Many employers feel they don’t have a good understanding of T-Levels, according to City & Guilds.
With two years to go until their introduction, just 17% of UK employers feel that they have a good understanding of T-Levels, with almost half (49%) rating their understanding as poor. Additionally, 54% of education providers rate their understanding as either middling or poor.
T-Levels were announced in the 2017 Spring Budget, with the aim to replace 15,000 technical qualifications with 15 vocational routes, including construction, creative and design, digital, engineering and manufacturing, health, and science.
A key part of the T-Level programme is a mandatory 45-day work placement. Currently most employers (71%) and training providers (74%) offer work placements of one to two weeks for 16- to 19-year-olds. Only 8% of employers provide placements of the duration required for T-Levels, meaning a step change will be required to accommodate these placements in industry, the research stated.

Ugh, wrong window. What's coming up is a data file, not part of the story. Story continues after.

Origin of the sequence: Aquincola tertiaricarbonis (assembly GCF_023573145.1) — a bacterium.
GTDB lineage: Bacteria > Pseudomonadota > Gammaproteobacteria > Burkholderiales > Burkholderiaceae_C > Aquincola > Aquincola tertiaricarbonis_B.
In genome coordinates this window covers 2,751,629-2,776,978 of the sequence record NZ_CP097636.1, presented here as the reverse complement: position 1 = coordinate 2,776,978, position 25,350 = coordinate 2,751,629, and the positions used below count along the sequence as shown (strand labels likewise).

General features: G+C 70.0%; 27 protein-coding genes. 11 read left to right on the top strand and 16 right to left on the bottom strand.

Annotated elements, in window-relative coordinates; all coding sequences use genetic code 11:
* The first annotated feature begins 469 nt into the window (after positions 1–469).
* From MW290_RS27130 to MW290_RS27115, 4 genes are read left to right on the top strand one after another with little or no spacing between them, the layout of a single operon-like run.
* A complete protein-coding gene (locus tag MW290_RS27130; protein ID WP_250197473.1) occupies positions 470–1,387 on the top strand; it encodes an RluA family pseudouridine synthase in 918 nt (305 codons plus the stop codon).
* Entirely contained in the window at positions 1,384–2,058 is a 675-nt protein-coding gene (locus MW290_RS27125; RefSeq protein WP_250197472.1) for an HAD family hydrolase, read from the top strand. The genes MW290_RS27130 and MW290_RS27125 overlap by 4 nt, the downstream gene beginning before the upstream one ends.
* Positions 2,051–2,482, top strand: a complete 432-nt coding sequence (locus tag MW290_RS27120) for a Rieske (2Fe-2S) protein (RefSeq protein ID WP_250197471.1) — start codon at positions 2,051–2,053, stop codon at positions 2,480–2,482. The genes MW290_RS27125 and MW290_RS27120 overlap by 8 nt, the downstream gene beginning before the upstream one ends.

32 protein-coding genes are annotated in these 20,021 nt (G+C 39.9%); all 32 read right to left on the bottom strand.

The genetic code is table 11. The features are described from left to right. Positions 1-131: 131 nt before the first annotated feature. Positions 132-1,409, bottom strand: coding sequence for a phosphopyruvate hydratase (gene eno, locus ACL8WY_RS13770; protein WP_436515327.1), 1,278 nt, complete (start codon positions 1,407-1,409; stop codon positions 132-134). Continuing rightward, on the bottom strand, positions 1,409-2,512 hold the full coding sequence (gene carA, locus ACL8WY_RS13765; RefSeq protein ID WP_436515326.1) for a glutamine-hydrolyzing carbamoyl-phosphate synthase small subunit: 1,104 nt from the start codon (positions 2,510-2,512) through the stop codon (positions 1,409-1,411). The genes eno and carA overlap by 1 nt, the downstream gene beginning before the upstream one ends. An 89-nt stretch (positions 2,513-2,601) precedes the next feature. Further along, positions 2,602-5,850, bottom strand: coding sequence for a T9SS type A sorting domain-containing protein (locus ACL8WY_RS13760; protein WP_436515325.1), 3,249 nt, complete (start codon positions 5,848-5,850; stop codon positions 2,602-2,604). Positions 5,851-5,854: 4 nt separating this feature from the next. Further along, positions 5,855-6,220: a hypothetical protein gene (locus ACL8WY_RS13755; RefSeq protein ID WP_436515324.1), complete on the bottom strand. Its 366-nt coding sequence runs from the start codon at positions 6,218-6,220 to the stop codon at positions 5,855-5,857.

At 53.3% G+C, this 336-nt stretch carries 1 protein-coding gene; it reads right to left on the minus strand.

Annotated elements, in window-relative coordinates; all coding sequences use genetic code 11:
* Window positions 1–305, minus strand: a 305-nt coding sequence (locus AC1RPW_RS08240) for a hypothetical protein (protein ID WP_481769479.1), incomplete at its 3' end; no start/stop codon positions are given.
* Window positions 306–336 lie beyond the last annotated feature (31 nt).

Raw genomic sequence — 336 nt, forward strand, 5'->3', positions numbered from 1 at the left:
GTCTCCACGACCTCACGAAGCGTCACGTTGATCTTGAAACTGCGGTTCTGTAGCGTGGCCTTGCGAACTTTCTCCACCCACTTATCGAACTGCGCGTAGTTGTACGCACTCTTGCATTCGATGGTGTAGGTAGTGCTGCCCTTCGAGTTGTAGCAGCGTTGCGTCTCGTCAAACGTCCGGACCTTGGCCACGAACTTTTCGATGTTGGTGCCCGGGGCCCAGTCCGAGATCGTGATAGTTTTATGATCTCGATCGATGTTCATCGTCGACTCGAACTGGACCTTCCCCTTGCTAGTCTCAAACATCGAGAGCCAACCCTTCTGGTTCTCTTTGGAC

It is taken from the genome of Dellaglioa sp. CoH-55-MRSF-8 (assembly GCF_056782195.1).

In addition, there will need to be a significant increase in the number of work placement students employers take on, with an estimated 180,000 placements needed per year.
More encouragingly, most employers expressed support for this part of the new qualification, with almost three-quarters (74%) of those surveyed saying they are willing to play a greater role in helping students apply their learning in a workplace setting. However, both employers and training providers cited concerns around the implementation of the work placements.